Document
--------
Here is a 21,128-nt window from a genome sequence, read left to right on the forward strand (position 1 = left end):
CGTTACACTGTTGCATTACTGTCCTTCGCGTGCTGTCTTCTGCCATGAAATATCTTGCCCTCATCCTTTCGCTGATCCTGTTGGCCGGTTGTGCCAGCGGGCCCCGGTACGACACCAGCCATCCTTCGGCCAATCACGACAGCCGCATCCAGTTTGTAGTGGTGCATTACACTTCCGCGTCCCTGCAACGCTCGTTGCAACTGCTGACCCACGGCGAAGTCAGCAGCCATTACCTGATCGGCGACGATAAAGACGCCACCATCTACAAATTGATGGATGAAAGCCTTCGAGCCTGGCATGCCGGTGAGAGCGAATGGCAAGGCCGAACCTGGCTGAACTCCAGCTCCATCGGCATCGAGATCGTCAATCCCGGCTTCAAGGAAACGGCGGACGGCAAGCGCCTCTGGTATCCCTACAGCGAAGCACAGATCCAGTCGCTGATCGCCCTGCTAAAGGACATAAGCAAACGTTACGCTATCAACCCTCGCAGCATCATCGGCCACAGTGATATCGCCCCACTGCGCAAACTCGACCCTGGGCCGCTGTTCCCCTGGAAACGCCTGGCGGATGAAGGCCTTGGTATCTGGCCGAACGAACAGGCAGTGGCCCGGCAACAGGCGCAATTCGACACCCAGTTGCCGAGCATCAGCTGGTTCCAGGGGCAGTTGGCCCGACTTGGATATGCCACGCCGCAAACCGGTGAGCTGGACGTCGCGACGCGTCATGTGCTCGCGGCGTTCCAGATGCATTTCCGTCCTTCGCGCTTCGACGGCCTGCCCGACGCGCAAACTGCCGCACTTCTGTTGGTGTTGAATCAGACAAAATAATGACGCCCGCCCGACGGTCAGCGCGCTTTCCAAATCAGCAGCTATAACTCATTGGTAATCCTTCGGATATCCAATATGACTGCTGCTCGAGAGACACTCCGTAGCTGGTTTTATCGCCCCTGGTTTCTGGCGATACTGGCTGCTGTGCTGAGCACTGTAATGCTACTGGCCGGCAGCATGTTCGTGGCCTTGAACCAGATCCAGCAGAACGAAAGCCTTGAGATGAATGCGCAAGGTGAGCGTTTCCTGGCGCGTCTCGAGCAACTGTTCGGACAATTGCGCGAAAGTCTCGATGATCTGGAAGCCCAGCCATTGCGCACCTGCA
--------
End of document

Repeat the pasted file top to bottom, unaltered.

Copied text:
Here is a 21,128-nt window from a genome sequence, read left to right on the forward strand (position 1 = left end):
CGTTACACTGTTGCATTACTGTCCTTCGCGTGCTGTCTTCTGCCATGAAATATCTTGCCCTCATCCTTTCGCTGATCCTGTTGGCCGGTTGTGCCAGCGGGCCCCGGTACGACACCAGCCATCCTTCGGCCAATCACGACAGCCGCATCCAGTTTGTAGTGGTGCATTACACTTCCGCGTCCCTGCAACGCTCGTTGCAACTGCTGACCCACGGCGAAGTCAGCAGCCATTACCTGATCGGCGACGATAAAGACGCCACCATCTACAAATTGATGGATGAAAGCCTTCGAGCCTGGCATGCCGGTGAGAGCGAATGGCAAGGCCGAACCTGGCTGAACTCCAGCTCCATCGGCATCGAGATCGTCAATCCCGGCTTCAAGGAAACGGCGGACGGCAAGCGCCTCTGGTATCCCTACAGCGAAGCACAGATCCAGTCGCTGATCGCCCTGCTAAAGGACATAAGCAAACGTTACGCTATCAACCCTCGCAGCATCATCGGCCACAGTGATATCGCCCCACTGCGCAAACTCGACCCTGGGCCGCTGTTCCCCTGGAAACGCCTGGCGGATGAAGGCCTTGGTATCTGGCCGAACGAACAGGCAGTGGCCCGGCAACAGGCGCAATTCGACACCCAGTTGCCGAGCATCAGCTGGTTCCAGGGGCAGTTGGCCCGACTTGGATATGCCACGCCGCAAACCGGTGAGCTGGACGTCGCGACGCGTCATGTGCTCGCGGCGTTCCAGATGCATTTCCGTCCTTCGCGCTTCGACGGCCTGCCCGACGCGCAAACTGCCGCACTTCTGTTGGTGTTGAATCAGACAAAATAATGACGCCCGCCCGACGGTCAGCGCGCTTTCCAAATCAGCAGCTATAACTCATTGGTAATCCTTCGGATATCCAATATGACTGCTGCTCGAGAGACACTCCGTAGCTGGTTTTATCGCCCCTGGTTTCTGGCGATACTGGCTGCTGTGCTGAGCACTGTAATGCTACTGGCCGGCAGCATGTTCGTGGCCTTGAACCAGATCCAGCAGAACGAAAGCCTTGAGATGAATGCGCAAGGTGAGCGTTTCCTGGCGCGTCTCGAGCAACTGTTCGGACAATTGCGCGAAAGTCTCGATGATCTGGAAGCCCAGCCATTGCGCACCTGCA